Go ahead, start your business engine.
Women entrepreneurs, in particular, are encouraged to hit the accelerator. March is Women’s History month.
The March issue of the Herald Business Journal focuses on women in business and three business owners in Snohomish and Island counties.
International Women’s Day, which is celebrated March 8, was launched in 1911. The global day celebrates the social, economic, cultural and political achievements of women.
In Washington, 46% of businesses — about 234,000 — are owned by women, according to a U.S. Small Business Administration report.
More than half of women launched their own business because they’re ready to be their own boss, according to a study by Guidant Financial Services, a finance company.
Others found themselves dissatisfied with corporate America or were ready to pursue their passion, the report said. That might describe Lacie Marsh-Carroll, a former Boeing employee, who founded Malicious Candles in 2017. Marsh-Carroll went from melting wax in her Lake Stevens kitchen to selling candles worldwide.
In Lynnwood, the Matthews twins, Kelly and Nichole, also dreamed of turning their hobby — they draw comics — into a career. In 2014, the sisters left “reliable” day jobs and began freelancing full time. It was hard-going at first, but the two illustrators have drawn 14 graphic novels to date. Together, they’re known by the handle KickingShoes.
For still other women, owning a business “allows you to steer your own career course, set your hours and overcome the pay gap that pegs women to making just 79% of that which their male counterparts earn,” according to a report in Forbes magazine.
So, go ahead, start your business engine.
Can’t manage a full-time business? Part-time ventures are also on the rise.
Willow Mietus’ hobby was dying yarn by hand. In 2019, the Coupeville resident spun her talents into a business, Willow on the Water.
Mietus plans to take her part-time business on the road this spring. She recently bought a truck that will serve as a mobile boutique.
Nationwide, about 42% of all businesses, 12.3 million, are owned by women. As of 2019, women of color account for 50% of all women-owned businesses, according to the American Express State of Women-Owned Businesses Report.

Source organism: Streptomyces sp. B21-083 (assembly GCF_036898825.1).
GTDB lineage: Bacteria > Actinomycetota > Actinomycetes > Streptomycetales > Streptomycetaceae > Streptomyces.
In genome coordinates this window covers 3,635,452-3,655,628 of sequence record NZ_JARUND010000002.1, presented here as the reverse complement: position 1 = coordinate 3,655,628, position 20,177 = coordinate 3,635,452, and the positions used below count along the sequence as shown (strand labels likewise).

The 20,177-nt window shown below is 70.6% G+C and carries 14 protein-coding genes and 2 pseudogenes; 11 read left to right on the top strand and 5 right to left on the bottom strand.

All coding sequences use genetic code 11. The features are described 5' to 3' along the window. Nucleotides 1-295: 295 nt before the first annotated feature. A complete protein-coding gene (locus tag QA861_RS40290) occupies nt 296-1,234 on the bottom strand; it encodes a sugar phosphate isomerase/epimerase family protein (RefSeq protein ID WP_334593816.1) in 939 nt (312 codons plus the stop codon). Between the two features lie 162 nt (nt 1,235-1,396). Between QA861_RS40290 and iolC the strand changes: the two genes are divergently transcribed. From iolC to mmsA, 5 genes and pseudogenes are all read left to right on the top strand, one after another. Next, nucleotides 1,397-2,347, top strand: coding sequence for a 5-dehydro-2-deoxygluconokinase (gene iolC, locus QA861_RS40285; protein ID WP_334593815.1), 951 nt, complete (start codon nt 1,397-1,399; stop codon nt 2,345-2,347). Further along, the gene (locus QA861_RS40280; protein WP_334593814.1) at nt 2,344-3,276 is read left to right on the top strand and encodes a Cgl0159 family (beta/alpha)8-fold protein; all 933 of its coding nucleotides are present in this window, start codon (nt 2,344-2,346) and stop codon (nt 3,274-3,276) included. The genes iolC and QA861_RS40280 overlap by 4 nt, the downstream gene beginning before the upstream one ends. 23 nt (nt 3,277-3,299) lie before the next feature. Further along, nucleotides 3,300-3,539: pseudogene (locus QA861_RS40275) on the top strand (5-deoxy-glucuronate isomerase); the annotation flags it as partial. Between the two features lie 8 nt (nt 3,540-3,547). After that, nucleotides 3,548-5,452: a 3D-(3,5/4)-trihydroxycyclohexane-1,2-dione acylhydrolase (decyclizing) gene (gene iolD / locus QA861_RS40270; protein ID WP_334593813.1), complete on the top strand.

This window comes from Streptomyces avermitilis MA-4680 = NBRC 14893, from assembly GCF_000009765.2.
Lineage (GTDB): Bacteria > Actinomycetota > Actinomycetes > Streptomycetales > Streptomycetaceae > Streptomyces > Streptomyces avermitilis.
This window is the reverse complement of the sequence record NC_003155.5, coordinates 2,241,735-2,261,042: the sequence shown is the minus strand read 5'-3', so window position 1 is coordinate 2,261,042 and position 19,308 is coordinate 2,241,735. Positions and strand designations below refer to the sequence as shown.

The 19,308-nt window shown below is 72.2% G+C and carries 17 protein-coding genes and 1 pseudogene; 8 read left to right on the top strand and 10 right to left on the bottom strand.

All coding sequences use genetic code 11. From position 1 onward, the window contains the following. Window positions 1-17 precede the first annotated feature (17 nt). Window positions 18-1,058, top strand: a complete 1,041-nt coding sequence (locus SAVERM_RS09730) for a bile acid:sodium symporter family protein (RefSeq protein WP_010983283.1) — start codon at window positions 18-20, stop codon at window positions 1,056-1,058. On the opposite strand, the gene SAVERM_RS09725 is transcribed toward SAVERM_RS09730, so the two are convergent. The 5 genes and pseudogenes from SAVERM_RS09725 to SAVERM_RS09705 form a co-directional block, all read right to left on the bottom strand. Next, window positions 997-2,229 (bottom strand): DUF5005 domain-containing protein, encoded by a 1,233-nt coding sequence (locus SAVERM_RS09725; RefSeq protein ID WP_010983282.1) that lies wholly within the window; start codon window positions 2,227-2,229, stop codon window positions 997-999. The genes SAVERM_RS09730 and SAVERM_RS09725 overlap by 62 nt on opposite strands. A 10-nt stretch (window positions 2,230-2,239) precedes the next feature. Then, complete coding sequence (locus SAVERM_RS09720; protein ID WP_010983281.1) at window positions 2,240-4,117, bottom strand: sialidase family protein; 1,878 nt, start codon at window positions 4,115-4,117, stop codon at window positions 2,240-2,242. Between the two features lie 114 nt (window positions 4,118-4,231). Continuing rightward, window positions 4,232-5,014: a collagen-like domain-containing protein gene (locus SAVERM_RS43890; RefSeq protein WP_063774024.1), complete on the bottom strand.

Still, 88% of women-owned businesses generate less than $100,000 year in revenue.
The majority of women small business owners, about 22%, worked in retail or e-commerce, followed by health, beauty and fitness services. Business services, food and restaurant and education and training were among the remaining top-ranked categories, according to Guidant Financial.
Interested in starting a full or part-time business ? Here’s a short list of resources.
• Economic Alliance Snohomish County offers comprehensive information about starting or purchasing a business, including resources for businesses owned by women, minorities and veterans.
• TheLab@Everett, a resource for new and existing businesses, offers mentoring, networking and help with product development and marketing. They’re in Everett at 1001 N. Broadway, Suite A. Or check out their Arlington location at TheLab@arlington, 404 N. Olympic Ave
• SCORE provides free business advice and mentoring by volunteer business owners and executives. For more information, go to https://tinyurl.com/yv2dnf59
• The Washington Small Business Development Center in Everett provides confidential, objective business advice at no cost to small business owners.
Searching for a support group? The Zonta Club of Everett is part of Zonta International, a global organization, that empowers women through service and advocacy. For over 91 years the Everett Club has been supporting local non-profit agencies with grants and providing educational scholarships to women and girls in our community. For more information go to zontaeverett.org
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